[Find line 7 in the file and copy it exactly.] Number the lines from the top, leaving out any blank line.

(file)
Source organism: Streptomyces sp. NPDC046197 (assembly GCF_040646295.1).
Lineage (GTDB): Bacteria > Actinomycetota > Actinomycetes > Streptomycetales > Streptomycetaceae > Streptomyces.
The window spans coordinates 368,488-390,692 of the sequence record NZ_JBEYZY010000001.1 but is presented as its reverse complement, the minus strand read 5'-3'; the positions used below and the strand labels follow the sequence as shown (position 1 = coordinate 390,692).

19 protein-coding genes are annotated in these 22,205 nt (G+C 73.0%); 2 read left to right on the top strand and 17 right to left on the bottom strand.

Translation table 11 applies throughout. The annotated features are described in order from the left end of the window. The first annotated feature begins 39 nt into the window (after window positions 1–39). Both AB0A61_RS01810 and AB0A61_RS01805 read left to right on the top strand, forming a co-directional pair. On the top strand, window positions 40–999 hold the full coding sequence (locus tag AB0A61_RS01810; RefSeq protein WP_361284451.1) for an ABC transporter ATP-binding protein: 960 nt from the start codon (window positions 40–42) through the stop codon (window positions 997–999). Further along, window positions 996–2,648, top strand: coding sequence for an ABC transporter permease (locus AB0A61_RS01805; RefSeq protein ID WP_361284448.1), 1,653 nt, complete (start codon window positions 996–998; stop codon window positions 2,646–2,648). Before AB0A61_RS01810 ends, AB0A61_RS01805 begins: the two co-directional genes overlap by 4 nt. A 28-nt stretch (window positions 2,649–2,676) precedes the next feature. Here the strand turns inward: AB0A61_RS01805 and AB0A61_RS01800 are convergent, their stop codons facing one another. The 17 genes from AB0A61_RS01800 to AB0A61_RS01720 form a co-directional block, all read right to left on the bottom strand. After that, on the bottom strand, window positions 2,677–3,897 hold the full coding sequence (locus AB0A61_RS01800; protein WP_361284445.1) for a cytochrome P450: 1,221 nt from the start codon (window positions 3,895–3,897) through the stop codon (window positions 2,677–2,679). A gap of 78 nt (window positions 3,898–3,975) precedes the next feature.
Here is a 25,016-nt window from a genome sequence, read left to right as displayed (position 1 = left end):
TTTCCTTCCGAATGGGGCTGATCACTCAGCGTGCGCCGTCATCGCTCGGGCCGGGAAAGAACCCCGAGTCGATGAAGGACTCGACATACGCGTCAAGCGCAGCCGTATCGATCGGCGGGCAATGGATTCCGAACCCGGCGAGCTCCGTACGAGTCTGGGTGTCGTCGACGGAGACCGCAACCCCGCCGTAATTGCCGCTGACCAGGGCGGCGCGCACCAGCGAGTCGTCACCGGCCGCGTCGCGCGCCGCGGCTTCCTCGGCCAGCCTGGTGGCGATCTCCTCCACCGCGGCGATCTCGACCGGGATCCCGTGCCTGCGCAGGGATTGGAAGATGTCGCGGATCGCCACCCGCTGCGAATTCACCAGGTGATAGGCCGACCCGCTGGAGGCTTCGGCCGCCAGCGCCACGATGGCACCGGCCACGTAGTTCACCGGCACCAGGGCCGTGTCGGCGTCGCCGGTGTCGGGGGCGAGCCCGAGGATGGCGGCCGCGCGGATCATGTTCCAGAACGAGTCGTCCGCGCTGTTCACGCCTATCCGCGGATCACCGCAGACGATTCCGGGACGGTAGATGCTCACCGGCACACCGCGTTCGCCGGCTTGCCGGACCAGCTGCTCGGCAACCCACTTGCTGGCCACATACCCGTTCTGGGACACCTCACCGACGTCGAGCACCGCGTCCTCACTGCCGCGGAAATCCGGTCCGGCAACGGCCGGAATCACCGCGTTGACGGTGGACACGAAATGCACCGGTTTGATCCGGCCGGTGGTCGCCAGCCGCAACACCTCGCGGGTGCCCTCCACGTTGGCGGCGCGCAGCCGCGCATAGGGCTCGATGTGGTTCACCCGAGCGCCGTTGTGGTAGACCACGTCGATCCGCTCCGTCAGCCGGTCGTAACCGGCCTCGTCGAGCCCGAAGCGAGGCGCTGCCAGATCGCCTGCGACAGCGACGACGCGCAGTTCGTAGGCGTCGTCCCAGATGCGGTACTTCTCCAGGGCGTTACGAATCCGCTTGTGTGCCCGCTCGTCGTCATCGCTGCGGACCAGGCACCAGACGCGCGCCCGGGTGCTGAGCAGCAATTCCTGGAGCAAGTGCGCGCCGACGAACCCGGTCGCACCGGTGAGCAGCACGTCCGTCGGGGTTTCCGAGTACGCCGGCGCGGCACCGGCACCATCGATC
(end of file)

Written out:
TTTCCTTCCGAATGGGGCTGATCACTCAGCGTGCGCCGTCATCGCTCGGGCCGGGAAAGAACCCCGAGTCGATGAAGGACTCGACATACGCGTCAAGCGCAGCCGTATCGATCGGCGGGCAATGGATTCCGAACCCGGCGAGCTCCGTACGAGTCTGGGTGTCGTCGACGGAGACCGCAACCCCGCCGTAATTGCCGCTGACCAGGGCGGCGCGCACCAGCGAGTCGTCACCGGCCGCGTCGCGCGCCGCGGCTTCCTCGGCCAGCCTGGTGGCGATCTCCTCCACCGCGGCGATCTCGACCGGGATCCCGTGCCTGCGCAGGGATTGGAAGATGTCGCGGATCGCCACCCGCTGCGAATTCACCAGGTGATAGGCCGACCCGCTGGAGGCTTCGGCCGCCAGCGCCACGATGGCACCGGCCACGTAGTTCACCGGCACCAGGGCCGTGTCGGCGTCGCCGGTGTCGGGGGCGAGCCCGAGGATGGCGGCCGCGCGGATCATGTTCCAGAACGAGTCGTCCGCGCTGTTCACGCCTATCCGCGGATCACCGCAGACGATTCCGGGACGGTAGATGCTCACCGGCACACCGCGTTCGCCGGCTTGCCGGACCAGCTGCTCGGCAACCCACTTGCTGGCCACATACCCGTTCTGGGACACCTCACCGACGTCGAGCACCGCGTCCTCACTGCCGCGGAAATCCGGTCCGGCAACGGCCGGAATCACCGCGTTGACGGTGGACACGAAATGCACCGGTTTGATCCGGCCGGTGGTCGCCAGCCGCAACACCTCGCGGGTGCCCTCCACGTTGGCGGCGCGCAGCCGCGCATAGGGCTCGATGTGGTTCACCCGAGCGCCGTTGTGGTAGACCACGTCGATCCGCTCCGTCAGCCGGTCGTAACCGGCCTCGTCGAGCCCGAAGCGAGGCGCTGCCAGATCGCCTGCGACAGCGACGACGCGCAGTTCGTAGGCGTCGTCCCAGATGCGGTACTTCTCCAGGGCGTTACGAATCCGCTTGTGTGCCCGCTCGTCGTCATCGCTGCGGACCAGGCACCAGACGCGCGCCCGGGTGCTGAGCAGCAATTCCTGGAGCAAGTGCGCGCCGACGAACCCGGTCGCACCGGTGAGCAGCACGTCCGTCGGGGTTTCCGAGTACGCCGGCGCGGCACCGGCACCATCGATC